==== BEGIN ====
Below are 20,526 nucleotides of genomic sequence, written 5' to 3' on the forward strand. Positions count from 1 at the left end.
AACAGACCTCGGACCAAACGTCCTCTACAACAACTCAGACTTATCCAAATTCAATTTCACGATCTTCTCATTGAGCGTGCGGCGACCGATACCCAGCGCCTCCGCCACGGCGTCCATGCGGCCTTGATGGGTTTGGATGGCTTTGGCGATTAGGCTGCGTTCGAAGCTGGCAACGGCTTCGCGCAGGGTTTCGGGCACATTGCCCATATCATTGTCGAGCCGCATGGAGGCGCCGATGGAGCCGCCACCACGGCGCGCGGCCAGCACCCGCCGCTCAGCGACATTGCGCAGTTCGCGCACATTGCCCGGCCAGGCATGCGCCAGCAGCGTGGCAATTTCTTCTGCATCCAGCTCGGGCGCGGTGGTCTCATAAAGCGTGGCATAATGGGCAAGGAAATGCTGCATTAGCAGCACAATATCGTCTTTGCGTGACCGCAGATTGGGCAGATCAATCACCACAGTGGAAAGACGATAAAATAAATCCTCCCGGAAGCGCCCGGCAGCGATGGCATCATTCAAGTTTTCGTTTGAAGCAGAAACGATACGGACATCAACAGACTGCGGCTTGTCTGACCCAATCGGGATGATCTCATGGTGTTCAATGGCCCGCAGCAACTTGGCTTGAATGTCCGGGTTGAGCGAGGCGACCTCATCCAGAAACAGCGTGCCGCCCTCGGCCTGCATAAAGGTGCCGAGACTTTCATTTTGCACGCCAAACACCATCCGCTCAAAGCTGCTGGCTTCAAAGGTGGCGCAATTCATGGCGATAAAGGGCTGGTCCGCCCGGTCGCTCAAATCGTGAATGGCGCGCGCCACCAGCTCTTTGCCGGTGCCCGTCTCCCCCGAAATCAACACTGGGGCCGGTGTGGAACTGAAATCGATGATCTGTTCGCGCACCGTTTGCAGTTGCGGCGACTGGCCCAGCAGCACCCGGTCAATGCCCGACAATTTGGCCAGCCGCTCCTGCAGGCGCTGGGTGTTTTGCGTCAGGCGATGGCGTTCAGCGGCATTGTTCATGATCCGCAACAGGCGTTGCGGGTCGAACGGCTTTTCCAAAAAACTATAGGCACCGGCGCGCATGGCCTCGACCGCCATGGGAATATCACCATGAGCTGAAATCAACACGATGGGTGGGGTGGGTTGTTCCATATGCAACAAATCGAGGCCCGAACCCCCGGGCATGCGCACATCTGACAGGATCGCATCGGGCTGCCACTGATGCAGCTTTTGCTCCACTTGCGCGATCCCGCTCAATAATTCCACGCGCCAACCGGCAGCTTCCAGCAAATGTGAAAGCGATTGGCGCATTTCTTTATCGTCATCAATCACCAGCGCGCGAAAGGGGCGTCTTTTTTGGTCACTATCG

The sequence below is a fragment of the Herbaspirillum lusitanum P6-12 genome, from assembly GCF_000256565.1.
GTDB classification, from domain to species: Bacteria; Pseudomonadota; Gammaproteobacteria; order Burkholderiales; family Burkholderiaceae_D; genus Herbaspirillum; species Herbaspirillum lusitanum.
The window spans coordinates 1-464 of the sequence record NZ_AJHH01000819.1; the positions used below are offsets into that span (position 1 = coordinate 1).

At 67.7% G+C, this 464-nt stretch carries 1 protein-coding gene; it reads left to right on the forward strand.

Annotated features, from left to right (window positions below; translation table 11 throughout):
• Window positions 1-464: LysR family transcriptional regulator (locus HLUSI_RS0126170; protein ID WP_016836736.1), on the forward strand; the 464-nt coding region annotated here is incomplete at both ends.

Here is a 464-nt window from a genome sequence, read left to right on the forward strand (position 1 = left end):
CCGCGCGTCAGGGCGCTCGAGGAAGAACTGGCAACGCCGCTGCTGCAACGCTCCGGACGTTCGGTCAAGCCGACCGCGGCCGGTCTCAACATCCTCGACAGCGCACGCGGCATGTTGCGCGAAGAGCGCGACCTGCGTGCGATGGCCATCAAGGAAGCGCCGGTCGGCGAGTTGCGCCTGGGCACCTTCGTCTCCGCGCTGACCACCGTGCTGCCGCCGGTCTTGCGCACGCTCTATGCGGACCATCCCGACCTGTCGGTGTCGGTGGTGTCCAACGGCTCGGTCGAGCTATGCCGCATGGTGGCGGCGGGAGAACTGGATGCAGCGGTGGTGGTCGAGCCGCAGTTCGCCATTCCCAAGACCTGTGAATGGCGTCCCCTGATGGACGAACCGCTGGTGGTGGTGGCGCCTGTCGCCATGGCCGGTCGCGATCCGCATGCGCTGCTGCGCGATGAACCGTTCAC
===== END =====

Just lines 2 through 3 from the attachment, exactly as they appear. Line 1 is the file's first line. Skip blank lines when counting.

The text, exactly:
AACAGACCTCGGACCAAACGTCCTCTACAACAACTCAGACTTATCCAAATTCAATTTCACGATCTTCTCATTGAGCGTGCGGCGACCGATACCCAGCGCCTCCGCCACGGCGTCCATGCGGCCTTGATGGGTTTGGATGGCTTTGGCGATTAGGCTGCGTTCGAAGCTGGCAACGGCTTCGCGCAGGGTTTCGGGCACATTGCCCATATCATTGTCGAGCCGCATGGAGGCGCCGATGGAGCCGCCACCACGGCGCGCGGCCAGCACCCGCCGCTCAGCGACATTGCGCAGTTCGCGCACATTGCCCGGCCAGGCATGCGCCAGCAGCGTGGCAATTTCTTCTGCATCCAGCTCGGGCGCGGTGGTCTCATAAAGCGTGGCATAATGGGCAAGGAAATGCTGCATTAGCAGCACAATATCGTCTTTGCGTGACCGCAGATTGGGCAGATCAATCACCACAGTGGAAAGACGATAAAATAAATCCTCCCGGAAGCGCCCGGCAGCGATGGCATCATTCAAGTTTTCGTTTGAAGCAGAAACGATACGGACATCAACAGACTGCGGCTTGTCTGACCCAATCGGGATGATCTCATGGTGTTCAATGGCCCGCAGCAACTTGGCTTGAATGTCCGGGTTGAGCGAGGCGACCTCATCCAGAAACAGCGTGCCGCCCTCGGCCTGCATAAAGGTGCCGAGACTTTCATTTTGCACGCCAAACACCATCCGCTCAAAGCTGCTGGCTTCAAAGGTGGCGCAATTCATGGCGATAAAGGGCTGGTCCGCCCGGTCGCTCAAATCGTGAATGGCGCGCGCCACCAGCTCTTTGCCGGTGCCCGTCTCCCCCGAAATCAACACTGGGGCCGGTGTGGAACTGAAATCGATGATCTGTTCGCGCACCGTTTGCAGTTGCGGCGACTGGCCCAGCAGCACCCGGTCAATGCCCGACAATTTGGCCAGCCGCTCCTGCAGGCGCTGGGTGTTTTGCGTCAGGCGATGGCGTTCAGCGGCATTGTTCATGATCCGCAACAGGCGTTGCGGGTCGAACGGCTTTTCCAAAAAACTATAGGCACCGGCGCGCATGGCCTCGACCGCCATGGGAATATCACCATGAGCTGAAATCAACACGATGGGTGGGGTGGGTTGTTCCATATGCAACAAATCGAGGCCCGAACCCCCGGGCATGCGCACATCTGACAGGATCGCATCGGGCTGCCACTGATGCAGCTTTTGCTCCACTTGCGCGATCCCGCTCAATAATTCCACGCGCCAACCGGCAGCTTCCAGCAAATGTGAAAGCGATTGGCGCATTTCTTTATCGTCATCAATCACCAGCGCGCGAAAGGGGCGTCTTTTTTGGTCACTATCG

The sequence below is a fragment of the Herbaspirillum lusitanum P6-12 genome, from assembly GCF_000256565.1.